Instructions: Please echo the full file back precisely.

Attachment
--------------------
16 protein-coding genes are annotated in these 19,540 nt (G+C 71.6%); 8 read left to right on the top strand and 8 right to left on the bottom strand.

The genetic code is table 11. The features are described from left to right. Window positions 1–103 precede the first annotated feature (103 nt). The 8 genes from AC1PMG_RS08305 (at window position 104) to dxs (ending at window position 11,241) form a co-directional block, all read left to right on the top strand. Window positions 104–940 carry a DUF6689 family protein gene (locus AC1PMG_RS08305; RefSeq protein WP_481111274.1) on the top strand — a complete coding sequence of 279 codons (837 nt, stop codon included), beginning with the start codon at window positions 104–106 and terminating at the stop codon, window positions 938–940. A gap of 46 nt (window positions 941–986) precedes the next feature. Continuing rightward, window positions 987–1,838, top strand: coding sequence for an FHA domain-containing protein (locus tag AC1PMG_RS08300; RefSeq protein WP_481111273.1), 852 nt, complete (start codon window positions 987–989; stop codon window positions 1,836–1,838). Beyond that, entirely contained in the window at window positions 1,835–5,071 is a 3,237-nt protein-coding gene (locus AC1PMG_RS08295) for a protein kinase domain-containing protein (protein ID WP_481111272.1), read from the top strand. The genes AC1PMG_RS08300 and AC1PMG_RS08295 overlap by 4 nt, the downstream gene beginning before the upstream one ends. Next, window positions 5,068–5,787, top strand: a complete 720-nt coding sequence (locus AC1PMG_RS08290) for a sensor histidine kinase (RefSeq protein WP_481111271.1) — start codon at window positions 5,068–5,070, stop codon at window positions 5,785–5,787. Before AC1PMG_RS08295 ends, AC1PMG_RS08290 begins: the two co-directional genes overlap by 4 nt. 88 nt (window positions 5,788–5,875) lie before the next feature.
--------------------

16 protein-coding genes are annotated in these 19,540 nt (G+C 71.6%); 8 read left to right on the top strand and 8 right to left on the bottom strand.

The genetic code is table 11. The features are described from left to right. Window positions 1–103 precede the first annotated feature (103 nt). The 8 genes from AC1PMG_RS08305 (at window position 104) to dxs (ending at window position 11,241) form a co-directional block, all read left to right on the top strand. Window positions 104–940 carry a DUF6689 family protein gene (locus AC1PMG_RS08305; RefSeq protein WP_481111274.1) on the top strand — a complete coding sequence of 279 codons (837 nt, stop codon included), beginning with the start codon at window positions 104–106 and terminating at the stop codon, window positions 938–940. A gap of 46 nt (window positions 941–986) precedes the next feature. Continuing rightward, window positions 987–1,838, top strand: coding sequence for an FHA domain-containing protein (locus tag AC1PMG_RS08300; RefSeq protein WP_481111273.1), 852 nt, complete (start codon window positions 987–989; stop codon window positions 1,836–1,838). Beyond that, entirely contained in the window at window positions 1,835–5,071 is a 3,237-nt protein-coding gene (locus AC1PMG_RS08295) for a protein kinase domain-containing protein (protein ID WP_481111272.1), read from the top strand. The genes AC1PMG_RS08300 and AC1PMG_RS08295 overlap by 4 nt, the downstream gene beginning before the upstream one ends. Next, window positions 5,068–5,787, top strand: a complete 720-nt coding sequence (locus AC1PMG_RS08290) for a sensor histidine kinase (RefSeq protein WP_481111271.1) — start codon at window positions 5,068–5,070, stop codon at window positions 5,785–5,787. Before AC1PMG_RS08295 ends, AC1PMG_RS08290 begins: the two co-directional genes overlap by 4 nt. 88 nt (window positions 5,788–5,875) lie before the next feature.